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The Phase III trial examined guselkumab compared with a placebo and Humira at treating moderate-to-severe plaque psoriasis.
Janssen Research and Development announced the results of the first of three Phase III studies involving the company’s guselkumab, an anti-interleukin (IL-23) monoclonal antibody (mAb) for the treatment of patients with moderate-to-severe plaque psoriasis. The results of the VOYAGE 1 trial, released on Oct. 1, 2016, showed that the mAb was superior to Humira (adalimumab) and a placebo across major study endpoints through 48 weeks of treatment. Data from the trial were presented at the European Academy of Dermatology and Venereology Congress.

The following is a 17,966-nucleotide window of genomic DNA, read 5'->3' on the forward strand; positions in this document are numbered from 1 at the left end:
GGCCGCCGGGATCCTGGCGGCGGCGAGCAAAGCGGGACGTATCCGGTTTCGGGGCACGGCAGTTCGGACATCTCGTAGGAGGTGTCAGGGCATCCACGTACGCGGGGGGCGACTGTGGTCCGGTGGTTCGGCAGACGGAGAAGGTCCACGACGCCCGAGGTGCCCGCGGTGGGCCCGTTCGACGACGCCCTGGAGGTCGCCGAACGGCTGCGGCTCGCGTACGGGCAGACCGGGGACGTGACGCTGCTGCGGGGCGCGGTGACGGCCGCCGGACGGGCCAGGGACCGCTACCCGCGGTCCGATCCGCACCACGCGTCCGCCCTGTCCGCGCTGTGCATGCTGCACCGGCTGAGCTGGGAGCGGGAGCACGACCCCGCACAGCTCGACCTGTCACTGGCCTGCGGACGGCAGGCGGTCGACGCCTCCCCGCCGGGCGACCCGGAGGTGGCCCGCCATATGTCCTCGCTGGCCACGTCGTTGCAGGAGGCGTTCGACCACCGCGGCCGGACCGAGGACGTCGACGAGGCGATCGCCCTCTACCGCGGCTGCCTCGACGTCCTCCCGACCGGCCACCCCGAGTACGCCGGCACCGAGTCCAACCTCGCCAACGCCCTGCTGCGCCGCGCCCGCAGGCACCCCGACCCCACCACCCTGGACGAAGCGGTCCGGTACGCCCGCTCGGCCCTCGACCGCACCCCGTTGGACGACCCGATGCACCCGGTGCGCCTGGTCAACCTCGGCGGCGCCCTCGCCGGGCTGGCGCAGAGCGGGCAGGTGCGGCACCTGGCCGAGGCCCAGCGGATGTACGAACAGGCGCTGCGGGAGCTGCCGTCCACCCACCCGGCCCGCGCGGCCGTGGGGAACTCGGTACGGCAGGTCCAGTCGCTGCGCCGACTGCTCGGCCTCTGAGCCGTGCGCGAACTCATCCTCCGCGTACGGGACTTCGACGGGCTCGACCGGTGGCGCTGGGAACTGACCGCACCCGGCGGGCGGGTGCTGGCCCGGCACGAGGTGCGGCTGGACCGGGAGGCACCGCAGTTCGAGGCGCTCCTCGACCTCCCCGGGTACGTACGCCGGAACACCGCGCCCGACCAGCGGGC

Trial results showed that at week 24, 80.2% of patients receiving guselkumab achieved a Psoriasis Area Severity Index (PASI) 90 response, versus 53% of patients taking adalimumab. However, trial results showed guselkumab demonstrated a slightly higher instance of adverse events through week 16 of the study, when compared with adalimumab. Through week 48 of the trial, the proportion of patients reporting at least one adverse event was comparable between guselkumab and adalimumab.
“The high and durable rates of response in skin clearance were associated with significant improvements in quality of life among patients treated with guselkumab,” Chris Griffiths, foundation professor of dermatology at the University of Manchester and steering committee member said in a statement. “Results from the VOYAGE 1 study show the promise of guselkumab, an IL-23 inhibitor, as a future therapeutic for plaque psoriasis, an immune-mediated disease.”